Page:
Denver Votes to Decriminalize Psychedelic Mushrooms
In a narrowly passed vote, Denver became the first city in the U.S. to decriminalize psilocybin, the psychoactive component in “magic mushrooms.” The vote straddled a thin line, with 51% of voters in favor of decriminalizing the drug. Though there are 1,300 votes that remain to be counted, a spokesperson for the Denver Election Commission said the figure is not enough to swing the vote the other way. The action effectively bars the city from prosecuting or arresting adults 21 or older who possess them.
“I think today’s outcome really demonstrates that the conversation is going to continue, and the world is ready for it,” said Cindy Sovine, chief political strategist for the campaign to decriminalize the drug.
The measure will make the personal use and possession of psilocybin by those 21 years of age or older on Denver’s “lowest law-enforcement priority,” according to language contained in the measure. It does not, however, legalize the sale of psilocybin in Denver.
Organizers for the bill utilized the same strategies that marijuana activists used to decriminalized cannabis possession in the city back in 2005. The goal of the measure was to ensure that those who choose to utilize this drug to cope with depression, anxiety, post-traumatic stress disorders, and a variety of other conditions are kept out of jail.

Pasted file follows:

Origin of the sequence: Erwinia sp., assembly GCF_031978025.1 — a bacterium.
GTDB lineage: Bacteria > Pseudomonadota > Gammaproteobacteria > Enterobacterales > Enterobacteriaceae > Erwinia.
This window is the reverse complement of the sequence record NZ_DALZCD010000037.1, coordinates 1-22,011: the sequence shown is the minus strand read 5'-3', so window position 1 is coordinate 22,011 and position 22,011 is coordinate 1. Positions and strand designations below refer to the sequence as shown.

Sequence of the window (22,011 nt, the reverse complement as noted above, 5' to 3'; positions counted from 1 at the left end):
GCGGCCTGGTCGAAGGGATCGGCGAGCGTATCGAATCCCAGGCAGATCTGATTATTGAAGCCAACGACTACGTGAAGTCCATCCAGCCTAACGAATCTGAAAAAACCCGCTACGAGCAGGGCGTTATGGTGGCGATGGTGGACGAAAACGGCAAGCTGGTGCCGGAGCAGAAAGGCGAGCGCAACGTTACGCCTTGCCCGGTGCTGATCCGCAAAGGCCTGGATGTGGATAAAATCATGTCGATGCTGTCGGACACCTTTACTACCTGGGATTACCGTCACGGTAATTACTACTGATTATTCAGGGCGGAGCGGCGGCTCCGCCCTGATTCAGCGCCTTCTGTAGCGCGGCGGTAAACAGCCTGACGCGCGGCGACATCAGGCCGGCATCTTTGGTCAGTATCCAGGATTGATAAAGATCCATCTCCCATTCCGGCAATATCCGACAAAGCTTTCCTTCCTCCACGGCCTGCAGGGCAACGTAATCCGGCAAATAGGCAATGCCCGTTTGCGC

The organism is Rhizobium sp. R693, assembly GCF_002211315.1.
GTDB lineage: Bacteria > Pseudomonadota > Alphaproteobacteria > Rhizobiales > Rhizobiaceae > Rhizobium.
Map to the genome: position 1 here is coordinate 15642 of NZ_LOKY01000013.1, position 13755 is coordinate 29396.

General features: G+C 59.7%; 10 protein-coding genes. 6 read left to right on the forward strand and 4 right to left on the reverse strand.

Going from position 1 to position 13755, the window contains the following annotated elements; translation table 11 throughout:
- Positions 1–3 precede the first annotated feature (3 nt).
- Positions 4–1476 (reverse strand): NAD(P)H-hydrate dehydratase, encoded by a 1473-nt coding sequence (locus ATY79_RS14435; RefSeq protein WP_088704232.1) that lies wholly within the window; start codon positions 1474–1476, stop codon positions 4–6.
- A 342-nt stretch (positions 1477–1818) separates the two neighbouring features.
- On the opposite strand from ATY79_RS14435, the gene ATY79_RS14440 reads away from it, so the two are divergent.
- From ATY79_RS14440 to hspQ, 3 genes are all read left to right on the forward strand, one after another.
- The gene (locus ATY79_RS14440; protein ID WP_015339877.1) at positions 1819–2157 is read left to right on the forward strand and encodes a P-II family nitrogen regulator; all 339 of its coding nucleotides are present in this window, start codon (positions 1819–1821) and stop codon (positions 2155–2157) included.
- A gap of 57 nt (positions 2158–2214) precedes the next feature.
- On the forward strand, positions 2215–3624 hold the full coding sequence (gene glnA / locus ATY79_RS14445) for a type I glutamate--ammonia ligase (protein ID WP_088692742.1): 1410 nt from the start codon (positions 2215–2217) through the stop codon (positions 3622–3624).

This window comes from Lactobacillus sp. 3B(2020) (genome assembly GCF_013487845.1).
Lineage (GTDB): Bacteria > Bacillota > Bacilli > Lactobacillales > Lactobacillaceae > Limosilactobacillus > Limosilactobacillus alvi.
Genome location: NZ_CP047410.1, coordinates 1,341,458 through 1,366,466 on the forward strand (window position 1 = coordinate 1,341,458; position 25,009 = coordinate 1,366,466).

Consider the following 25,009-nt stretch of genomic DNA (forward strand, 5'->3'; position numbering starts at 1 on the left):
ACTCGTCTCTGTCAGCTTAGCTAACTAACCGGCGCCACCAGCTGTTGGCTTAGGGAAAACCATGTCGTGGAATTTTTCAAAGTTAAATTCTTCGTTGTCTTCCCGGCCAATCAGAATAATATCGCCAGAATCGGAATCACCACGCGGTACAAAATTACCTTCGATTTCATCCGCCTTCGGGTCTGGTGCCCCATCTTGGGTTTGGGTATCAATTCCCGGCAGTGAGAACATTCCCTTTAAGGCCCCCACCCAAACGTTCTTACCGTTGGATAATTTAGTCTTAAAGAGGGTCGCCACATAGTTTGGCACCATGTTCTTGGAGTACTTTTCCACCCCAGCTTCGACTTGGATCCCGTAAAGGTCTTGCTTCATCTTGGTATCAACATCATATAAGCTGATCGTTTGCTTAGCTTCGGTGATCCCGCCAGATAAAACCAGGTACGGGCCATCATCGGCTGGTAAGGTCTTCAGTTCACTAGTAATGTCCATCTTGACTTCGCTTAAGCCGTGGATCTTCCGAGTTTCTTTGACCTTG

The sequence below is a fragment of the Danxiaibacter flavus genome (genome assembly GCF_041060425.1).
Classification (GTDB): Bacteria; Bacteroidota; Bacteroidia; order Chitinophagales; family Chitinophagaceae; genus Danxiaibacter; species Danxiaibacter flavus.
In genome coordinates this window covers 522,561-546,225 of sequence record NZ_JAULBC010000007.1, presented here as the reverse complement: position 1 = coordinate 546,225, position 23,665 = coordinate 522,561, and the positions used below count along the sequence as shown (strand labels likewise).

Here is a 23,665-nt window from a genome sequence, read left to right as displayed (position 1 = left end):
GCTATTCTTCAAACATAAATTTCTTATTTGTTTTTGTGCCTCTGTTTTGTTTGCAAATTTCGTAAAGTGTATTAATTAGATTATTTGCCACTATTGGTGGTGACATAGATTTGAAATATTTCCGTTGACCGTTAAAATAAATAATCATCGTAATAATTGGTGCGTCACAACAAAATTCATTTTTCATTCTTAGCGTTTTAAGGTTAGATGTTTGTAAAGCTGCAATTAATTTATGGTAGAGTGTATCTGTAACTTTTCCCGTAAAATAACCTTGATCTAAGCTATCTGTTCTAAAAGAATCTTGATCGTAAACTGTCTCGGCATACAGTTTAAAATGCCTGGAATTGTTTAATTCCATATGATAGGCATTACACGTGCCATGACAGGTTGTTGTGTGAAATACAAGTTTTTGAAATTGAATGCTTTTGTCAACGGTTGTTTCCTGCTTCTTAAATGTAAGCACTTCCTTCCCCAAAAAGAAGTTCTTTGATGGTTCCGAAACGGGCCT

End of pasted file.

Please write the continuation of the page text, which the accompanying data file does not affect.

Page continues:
Psilocybin has been illegal since the 1960’s, but recent research into the psychoactive compound have found it to be highly effective in treating a number of disorders. Several studies conducted have shown psilocybin to have a positive effect on treating anxiety and depression in cancer patients and veterans.
A similar measure was proposed for the 2018 California ballot, but failed to qualify. However, activists are working towards getting it placed on the 2020 ballot. Psilocybin remains a Schedule I drug on the federal level, placing it among seriously harmful drugs like heroin and methamphetamine, despite it having scientifically studied benefits.
Officials in the DEA office of Denver have said they will continue to prosecute cases of psilocybin use and trafficking within the city. They continue to adhere to the official policy of psilocybin having “no accepted medical use and a high potential for abuse.”